1. Two out of three working women earn less than $30,000 per year, and 9 out of 10 earn less than $50,000.
2. Half of all women work in traditionally female, relatively low paid jobs without benefits or pensions.
3. Women retirees receive only half the average pension benefits men do.
4. Women’s earnings average $0.76 for every $1 earned by men – a lifetime loss of over $300,000 (Barriers sourced from: Women’s Institute for a Secure Retirement 2011).
Get involved in your family’s finances
As a couple, spend time every week discussing the family finances and make it a routine. Understand and record what is going on with your investments, banking and budgeting. Discuss and write down your financial goals. Most people find it difficult to save or invest without specific reasons and goals.
Even though men traditionally like to control the finances, here is an astounding fact: over the next decade, women will have control of two-thirds of consumer wealth in the United States and be beneficiaries of the largest transference of wealth in our country’s history – an estimated $12 to $41 trillion (she-conomy.com). Women will experience a double-inheritance windfall, receiving wealth from both their parents and their husbands. In light of this, it is all the more important for you to get knowledge and understanding, and get it now.
Plan your financial life as if you will be on your own someday
Manage your finances together, but make sure that your name appears on all investment accounts and bank accounts. Be sure to have your own retirement account. Even if you are a stay-at-home mother you can have the family budget contribute to your retirement.
Women need to be even more diligent and effective when it comes to financial management and retirement planning. A recent Transamerica Center for Retirement study found that the majority of women are not confident in their ability to retire at their current lifestyle. 55% of respondents said they have no retirement strategy at all, and a “lack of knowledge of investing and retirement fundamentals” was cited in the report as underscoring the need for improved guidance and education. “The findings are alarming”, the study states, “Unfortunately, this trend will likely continue unless women make some profound changes and take charge of their own financial futures.”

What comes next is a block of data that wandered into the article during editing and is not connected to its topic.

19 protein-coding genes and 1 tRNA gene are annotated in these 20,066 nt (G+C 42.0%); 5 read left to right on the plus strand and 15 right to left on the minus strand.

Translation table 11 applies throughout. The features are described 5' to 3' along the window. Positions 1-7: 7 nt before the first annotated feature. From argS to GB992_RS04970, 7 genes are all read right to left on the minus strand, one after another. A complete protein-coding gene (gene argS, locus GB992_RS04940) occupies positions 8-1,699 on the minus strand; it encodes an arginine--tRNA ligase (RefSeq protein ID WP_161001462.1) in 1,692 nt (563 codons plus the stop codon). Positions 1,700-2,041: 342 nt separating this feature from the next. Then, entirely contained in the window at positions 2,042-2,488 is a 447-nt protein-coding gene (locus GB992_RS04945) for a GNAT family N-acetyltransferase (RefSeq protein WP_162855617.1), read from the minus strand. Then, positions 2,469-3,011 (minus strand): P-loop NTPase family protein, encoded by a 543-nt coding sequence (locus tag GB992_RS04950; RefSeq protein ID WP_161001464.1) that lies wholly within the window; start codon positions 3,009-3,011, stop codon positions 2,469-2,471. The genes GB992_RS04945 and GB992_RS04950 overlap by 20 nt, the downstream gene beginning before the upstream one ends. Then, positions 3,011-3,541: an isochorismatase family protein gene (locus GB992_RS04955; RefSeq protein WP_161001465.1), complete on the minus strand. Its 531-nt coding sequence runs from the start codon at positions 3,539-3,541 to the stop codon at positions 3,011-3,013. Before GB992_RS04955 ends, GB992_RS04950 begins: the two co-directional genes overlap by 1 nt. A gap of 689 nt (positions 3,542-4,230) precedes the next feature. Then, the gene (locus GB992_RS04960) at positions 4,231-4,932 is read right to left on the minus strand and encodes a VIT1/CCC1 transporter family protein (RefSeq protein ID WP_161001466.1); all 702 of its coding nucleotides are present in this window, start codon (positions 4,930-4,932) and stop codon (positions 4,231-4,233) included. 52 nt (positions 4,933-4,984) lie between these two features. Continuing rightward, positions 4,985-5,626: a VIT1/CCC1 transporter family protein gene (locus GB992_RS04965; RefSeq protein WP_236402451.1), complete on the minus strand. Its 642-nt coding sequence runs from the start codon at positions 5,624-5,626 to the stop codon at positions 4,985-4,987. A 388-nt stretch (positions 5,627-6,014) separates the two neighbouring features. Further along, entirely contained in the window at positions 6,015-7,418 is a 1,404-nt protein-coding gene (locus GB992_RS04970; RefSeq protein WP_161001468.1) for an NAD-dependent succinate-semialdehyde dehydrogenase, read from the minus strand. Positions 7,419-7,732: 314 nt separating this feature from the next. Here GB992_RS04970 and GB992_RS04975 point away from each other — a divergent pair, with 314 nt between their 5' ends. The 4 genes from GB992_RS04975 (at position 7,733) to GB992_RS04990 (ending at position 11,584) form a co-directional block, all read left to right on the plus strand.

Get good advice
If you are married, ask your husband to share the planning he is doing with you. Be persistent to get terms. Many times the woman is the one overseeing the finances and budget for the family. If this is the case for you, it is even more important to get understanding and apply yourself to good stewardship.
Get professional advice before you become suddenly single. This will make your financial road smoother and will prepare you prior to difficult and overwhelming life events. A good financial advisor will educate both spouses of the overall plan, helping a woman to have understanding and ownership along the way. A good planner will have the heart of an educator; if yours doesn’t, keep searching for one that does.
Above all, don’t worry
We are called to be faithful, not successful; you can only do the best you can do. Don’t worry, but do take initiative, work hard and be industrious about acquiring knowledge and understanding. No matter what age you are, there is great benefit to developing a financial plan. Learning about finances doesn’t have to be difficult or complex, but it is critical to your stewardship to seek out understanding.
Jeffery Masters, President of Jeffery W. Masters & Associates
Securities offered through LPL Financial, member FINRA/SIPC
Investment Advice offered through Independent Financial Partners,
a Registered Investment Advisor. Independent Financial Partners and Jeffery W. Masters
& Associates are not affiliated with LPL Financial.
Jeff is a Locally Endorsed Investment Advisor by Dave Ramsey.
Questions? Call 954-977-5150, visit JeffMasters.com or email [email protected]